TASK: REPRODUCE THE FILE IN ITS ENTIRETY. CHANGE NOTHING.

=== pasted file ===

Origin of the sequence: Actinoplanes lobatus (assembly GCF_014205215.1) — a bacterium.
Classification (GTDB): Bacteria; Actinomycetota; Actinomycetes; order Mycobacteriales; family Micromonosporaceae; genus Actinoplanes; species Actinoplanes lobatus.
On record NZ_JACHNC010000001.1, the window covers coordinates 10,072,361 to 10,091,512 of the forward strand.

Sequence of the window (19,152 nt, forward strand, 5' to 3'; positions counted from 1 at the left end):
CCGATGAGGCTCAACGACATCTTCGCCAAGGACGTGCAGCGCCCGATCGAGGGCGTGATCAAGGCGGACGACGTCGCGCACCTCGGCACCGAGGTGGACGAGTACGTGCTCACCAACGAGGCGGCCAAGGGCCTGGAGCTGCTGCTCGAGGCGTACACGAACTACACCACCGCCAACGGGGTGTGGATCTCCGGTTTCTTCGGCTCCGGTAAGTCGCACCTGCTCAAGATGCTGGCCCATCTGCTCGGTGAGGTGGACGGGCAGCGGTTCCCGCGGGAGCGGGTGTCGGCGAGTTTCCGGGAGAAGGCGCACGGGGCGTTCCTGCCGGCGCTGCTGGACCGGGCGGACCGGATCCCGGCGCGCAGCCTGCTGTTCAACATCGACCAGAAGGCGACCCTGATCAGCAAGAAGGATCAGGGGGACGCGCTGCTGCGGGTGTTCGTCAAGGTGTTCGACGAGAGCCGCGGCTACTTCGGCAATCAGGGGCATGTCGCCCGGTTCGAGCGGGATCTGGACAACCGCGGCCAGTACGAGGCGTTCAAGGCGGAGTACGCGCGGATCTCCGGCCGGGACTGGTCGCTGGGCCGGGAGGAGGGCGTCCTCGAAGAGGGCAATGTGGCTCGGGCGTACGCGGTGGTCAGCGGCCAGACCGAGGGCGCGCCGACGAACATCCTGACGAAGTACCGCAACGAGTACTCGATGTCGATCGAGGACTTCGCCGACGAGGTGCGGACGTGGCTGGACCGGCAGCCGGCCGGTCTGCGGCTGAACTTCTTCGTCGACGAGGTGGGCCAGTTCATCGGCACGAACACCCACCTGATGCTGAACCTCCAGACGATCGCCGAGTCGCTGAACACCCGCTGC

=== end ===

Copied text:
Origin of the sequence: Actinoplanes lobatus (assembly GCF_014205215.1) — a bacterium.
Classification (GTDB): Bacteria; Actinomycetota; Actinomycetes; order Mycobacteriales; family Micromonosporaceae; genus Actinoplanes; species Actinoplanes lobatus.
On record NZ_JACHNC010000001.1, the window covers coordinates 10,072,361 to 10,091,512 of the forward strand.

Sequence of the window (19,152 nt, forward strand, 5' to 3'; positions counted from 1 at the left end):
CCGATGAGGCTCAACGACATCTTCGCCAAGGACGTGCAGCGCCCGATCGAGGGCGTGATCAAGGCGGACGACGTCGCGCACCTCGGCACCGAGGTGGACGAGTACGTGCTCACCAACGAGGCGGCCAAGGGCCTGGAGCTGCTGCTCGAGGCGTACACGAACTACACCACCGCCAACGGGGTGTGGATCTCCGGTTTCTTCGGCTCCGGTAAGTCGCACCTGCTCAAGATGCTGGCCCATCTGCTCGGTGAGGTGGACGGGCAGCGGTTCCCGCGGGAGCGGGTGTCGGCGAGTTTCCGGGAGAAGGCGCACGGGGCGTTCCTGCCGGCGCTGCTGGACCGGGCGGACCGGATCCCGGCGCGCAGCCTGCTGTTCAACATCGACCAGAAGGCGACCCTGATCAGCAAGAAGGATCAGGGGGACGCGCTGCTGCGGGTGTTCGTCAAGGTGTTCGACGAGAGCCGCGGCTACTTCGGCAATCAGGGGCATGTCGCCCGGTTCGAGCGGGATCTGGACAACCGCGGCCAGTACGAGGCGTTCAAGGCGGAGTACGCGCGGATCTCCGGCCGGGACTGGTCGCTGGGCCGGGAGGAGGGCGTCCTCGAAGAGGGCAATGTGGCTCGGGCGTACGCGGTGGTCAGCGGCCAGACCGAGGGCGCGCCGACGAACATCCTGACGAAGTACCGCAACGAGTACTCGATGTCGATCGAGGACTTCGCCGACGAGGTGCGGACGTGGCTGGACCGGCAGCCGGCCGGTCTGCGGCTGAACTTCTTCGTCGACGAGGTGGGCCAGTTCATCGGCACGAACACCCACCTGATGCTGAACCTCCAGACGATCGCCGAGTCGCTGAACACCCGCTGC